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URBAN HUNTING: Iowa’s Whitetail Deer Herd Manageable

Good conservation practices have helped Iowa’s whitetail deer herd increase by 99 percent over the past 75 years.  But a bigger deer population isn’t always better, particularly in the metro.

In the city, deer cross paths with speeding cars and angry gardeners.

The Iowa DNR met with city officials from around the metro on Thursday to discuss how well urban deer hunts work to control the problem of deer in the 21st century.

It may seem counter-intuitive but for deer, the city can be a sanctuary.  And while people enjoyed the sight of deer for a while, when their plants started to go missing from gardens and traffic accidents rose, they didn’t seem so cute.

Iowa’s urban deer hunt was conceived in the early 1990s but it’s taken a while to catch on and effectively thin the metro herds.  The report Des Moines shared with the DNR on Thursday showed the deer herds now are considered manageable.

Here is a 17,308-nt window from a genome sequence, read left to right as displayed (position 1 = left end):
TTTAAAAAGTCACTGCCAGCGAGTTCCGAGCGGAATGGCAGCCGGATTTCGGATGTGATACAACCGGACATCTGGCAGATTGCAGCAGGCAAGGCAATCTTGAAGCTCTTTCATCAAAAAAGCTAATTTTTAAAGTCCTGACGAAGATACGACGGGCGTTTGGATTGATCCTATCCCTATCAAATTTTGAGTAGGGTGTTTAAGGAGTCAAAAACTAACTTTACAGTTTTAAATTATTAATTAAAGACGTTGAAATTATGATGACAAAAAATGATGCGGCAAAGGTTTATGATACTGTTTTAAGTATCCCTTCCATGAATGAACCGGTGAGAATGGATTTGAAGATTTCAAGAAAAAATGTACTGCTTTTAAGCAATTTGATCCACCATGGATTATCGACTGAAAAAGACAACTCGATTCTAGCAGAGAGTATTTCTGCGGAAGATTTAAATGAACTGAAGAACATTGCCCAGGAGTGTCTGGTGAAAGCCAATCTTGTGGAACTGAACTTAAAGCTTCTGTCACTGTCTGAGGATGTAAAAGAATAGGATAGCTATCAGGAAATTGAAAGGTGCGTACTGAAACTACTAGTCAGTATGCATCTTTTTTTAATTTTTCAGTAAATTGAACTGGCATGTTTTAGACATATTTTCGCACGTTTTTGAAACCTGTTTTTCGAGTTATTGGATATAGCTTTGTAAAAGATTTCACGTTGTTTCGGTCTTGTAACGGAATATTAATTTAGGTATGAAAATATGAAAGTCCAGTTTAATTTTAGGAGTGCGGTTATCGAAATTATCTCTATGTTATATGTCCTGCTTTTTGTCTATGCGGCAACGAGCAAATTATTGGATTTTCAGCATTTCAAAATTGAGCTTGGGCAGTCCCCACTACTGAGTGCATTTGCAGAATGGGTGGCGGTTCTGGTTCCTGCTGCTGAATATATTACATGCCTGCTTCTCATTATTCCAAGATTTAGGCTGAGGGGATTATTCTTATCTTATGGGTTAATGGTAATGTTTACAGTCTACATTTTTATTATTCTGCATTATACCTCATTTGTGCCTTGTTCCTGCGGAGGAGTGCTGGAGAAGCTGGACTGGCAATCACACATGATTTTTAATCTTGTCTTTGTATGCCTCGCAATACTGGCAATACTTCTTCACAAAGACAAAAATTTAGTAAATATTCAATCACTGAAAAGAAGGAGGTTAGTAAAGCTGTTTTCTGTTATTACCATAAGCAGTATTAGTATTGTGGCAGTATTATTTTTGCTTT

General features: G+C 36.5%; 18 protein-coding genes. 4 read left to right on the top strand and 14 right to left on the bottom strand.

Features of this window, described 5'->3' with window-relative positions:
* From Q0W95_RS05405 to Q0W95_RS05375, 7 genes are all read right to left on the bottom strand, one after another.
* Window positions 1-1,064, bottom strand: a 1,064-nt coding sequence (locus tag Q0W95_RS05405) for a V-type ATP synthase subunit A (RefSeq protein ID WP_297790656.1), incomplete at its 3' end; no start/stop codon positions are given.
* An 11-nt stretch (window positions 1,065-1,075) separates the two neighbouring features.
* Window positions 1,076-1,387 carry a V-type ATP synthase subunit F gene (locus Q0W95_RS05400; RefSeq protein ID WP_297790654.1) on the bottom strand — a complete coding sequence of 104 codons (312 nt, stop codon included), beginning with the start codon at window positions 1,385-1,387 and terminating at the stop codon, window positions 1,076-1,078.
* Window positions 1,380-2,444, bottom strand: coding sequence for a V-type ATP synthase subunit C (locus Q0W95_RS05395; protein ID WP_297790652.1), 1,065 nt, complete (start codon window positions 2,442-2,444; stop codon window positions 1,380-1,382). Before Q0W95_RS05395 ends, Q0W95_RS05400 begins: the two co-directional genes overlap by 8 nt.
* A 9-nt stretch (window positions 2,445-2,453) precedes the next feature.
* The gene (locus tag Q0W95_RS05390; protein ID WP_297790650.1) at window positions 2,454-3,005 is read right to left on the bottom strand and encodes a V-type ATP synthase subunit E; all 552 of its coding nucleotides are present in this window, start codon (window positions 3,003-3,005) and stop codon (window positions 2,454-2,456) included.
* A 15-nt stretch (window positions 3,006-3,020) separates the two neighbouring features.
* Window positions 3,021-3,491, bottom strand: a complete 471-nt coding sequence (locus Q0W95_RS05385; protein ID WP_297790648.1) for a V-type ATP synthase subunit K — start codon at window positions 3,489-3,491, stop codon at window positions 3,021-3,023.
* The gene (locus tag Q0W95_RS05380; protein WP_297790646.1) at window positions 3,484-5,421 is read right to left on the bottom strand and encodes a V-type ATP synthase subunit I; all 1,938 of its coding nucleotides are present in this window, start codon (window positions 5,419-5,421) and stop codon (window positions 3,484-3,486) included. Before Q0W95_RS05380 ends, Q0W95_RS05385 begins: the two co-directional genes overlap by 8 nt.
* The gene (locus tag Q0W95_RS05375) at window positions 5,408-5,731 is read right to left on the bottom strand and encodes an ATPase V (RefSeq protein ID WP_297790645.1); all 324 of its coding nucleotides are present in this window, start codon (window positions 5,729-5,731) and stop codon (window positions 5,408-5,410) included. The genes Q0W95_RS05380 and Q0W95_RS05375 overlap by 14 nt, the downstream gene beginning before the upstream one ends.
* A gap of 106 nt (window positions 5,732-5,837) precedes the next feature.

In Urbandale, there were 50 deer taken in the urban hunt which began in September.  Although that number is way down from last year, it’s considerably higher than in other areas.  West Des Moines has well over 100 per square-mile and just 16 were taken in the last urban hunt.

But it’s up to the cities, not the DNR to set the rules for the urban hunts.

All urban hunts must be done with bows, not guns.  Hunters must be elevated so that errant shots hit the ground.  Most cities say the hunter can be no farther than 25-yards from their target and all must pass a demanding skills test.

The DNR says no one has ever been injured by an urban hunter.

More information on urban hunts is available on the Polk County website here.  

2 comments

  • Joe

    The drop in population has nothing to do with harvesting the deer. The drop in population is state wide. The last two years of drought making EHD devastate the Iowa deer population. The Iowa DNR won’t tell anyone so they can still sell hunting license.

  • Jason M

    Actually, it is all of the above. The populations have been hurt by over hunting (The DNR killed off too many does.) and the recent droughts have driven the remaining deer to fewer watering holes, allowing for disease to spread among them.

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